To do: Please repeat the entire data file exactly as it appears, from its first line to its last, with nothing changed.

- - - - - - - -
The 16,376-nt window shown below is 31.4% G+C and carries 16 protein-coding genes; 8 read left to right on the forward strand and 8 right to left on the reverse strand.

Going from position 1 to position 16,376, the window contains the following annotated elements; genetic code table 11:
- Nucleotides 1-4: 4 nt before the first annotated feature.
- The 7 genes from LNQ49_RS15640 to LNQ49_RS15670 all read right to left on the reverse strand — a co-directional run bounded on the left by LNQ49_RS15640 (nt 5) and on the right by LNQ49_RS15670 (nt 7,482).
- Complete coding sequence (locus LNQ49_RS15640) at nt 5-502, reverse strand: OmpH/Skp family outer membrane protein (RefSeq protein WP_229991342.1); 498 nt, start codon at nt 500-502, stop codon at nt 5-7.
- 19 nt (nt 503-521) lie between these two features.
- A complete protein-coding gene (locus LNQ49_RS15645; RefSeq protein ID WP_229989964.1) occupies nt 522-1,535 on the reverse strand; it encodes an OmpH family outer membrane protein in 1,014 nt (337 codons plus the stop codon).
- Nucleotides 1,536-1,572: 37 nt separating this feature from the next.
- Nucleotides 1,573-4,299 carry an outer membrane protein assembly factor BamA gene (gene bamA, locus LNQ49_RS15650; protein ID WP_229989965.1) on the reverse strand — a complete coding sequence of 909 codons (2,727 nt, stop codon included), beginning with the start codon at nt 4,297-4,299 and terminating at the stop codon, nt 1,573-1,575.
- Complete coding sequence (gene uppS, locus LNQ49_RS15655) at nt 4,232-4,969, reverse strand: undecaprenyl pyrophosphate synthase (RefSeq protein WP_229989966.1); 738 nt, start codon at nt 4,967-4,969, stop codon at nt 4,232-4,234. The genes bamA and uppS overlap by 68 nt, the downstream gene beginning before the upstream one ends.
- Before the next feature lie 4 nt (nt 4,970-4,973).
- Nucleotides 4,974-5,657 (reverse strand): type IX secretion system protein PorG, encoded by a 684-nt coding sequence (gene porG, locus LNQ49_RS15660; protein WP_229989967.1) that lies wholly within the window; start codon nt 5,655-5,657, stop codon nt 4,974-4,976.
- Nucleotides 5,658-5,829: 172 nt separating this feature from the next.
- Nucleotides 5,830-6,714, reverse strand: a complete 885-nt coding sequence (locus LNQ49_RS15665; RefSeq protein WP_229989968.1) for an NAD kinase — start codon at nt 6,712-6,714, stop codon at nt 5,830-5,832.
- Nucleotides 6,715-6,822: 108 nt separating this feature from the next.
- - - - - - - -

The 16,376-nt window shown below is 31.4% G+C and carries 16 protein-coding genes; 8 read left to right on the forward strand and 8 right to left on the reverse strand.

Going from position 1 to position 16,376, the window contains the following annotated elements; genetic code table 11:
- Nucleotides 1-4: 4 nt before the first annotated feature.
- The 7 genes from LNQ49_RS15640 to LNQ49_RS15670 all read right to left on the reverse strand — a co-directional run bounded on the left by LNQ49_RS15640 (nt 5) and on the right by LNQ49_RS15670 (nt 7,482).
- Complete coding sequence (locus LNQ49_RS15640) at nt 5-502, reverse strand: OmpH/Skp family outer membrane protein (RefSeq protein WP_229991342.1); 498 nt, start codon at nt 500-502, stop codon at nt 5-7.
- 19 nt (nt 503-521) lie between these two features.
- A complete protein-coding gene (locus LNQ49_RS15645; RefSeq protein ID WP_229989964.1) occupies nt 522-1,535 on the reverse strand; it encodes an OmpH family outer membrane protein in 1,014 nt (337 codons plus the stop codon).
- Nucleotides 1,536-1,572: 37 nt separating this feature from the next.
- Nucleotides 1,573-4,299 carry an outer membrane protein assembly factor BamA gene (gene bamA, locus LNQ49_RS15650; protein ID WP_229989965.1) on the reverse strand — a complete coding sequence of 909 codons (2,727 nt, stop codon included), beginning with the start codon at nt 4,297-4,299 and terminating at the stop codon, nt 1,573-1,575.
- Complete coding sequence (gene uppS, locus LNQ49_RS15655) at nt 4,232-4,969, reverse strand: undecaprenyl pyrophosphate synthase (RefSeq protein WP_229989966.1); 738 nt, start codon at nt 4,967-4,969, stop codon at nt 4,232-4,234. The genes bamA and uppS overlap by 68 nt, the downstream gene beginning before the upstream one ends.
- Before the next feature lie 4 nt (nt 4,970-4,973).
- Nucleotides 4,974-5,657 (reverse strand): type IX secretion system protein PorG, encoded by a 684-nt coding sequence (gene porG, locus LNQ49_RS15660; protein WP_229989967.1) that lies wholly within the window; start codon nt 5,655-5,657, stop codon nt 4,974-4,976.
- Nucleotides 5,658-5,829: 172 nt separating this feature from the next.
- Nucleotides 5,830-6,714, reverse strand: a complete 885-nt coding sequence (locus LNQ49_RS15665; RefSeq protein WP_229989968.1) for an NAD kinase — start codon at nt 6,712-6,714, stop codon at nt 5,830-5,832.
- Nucleotides 6,715-6,822: 108 nt separating this feature from the next.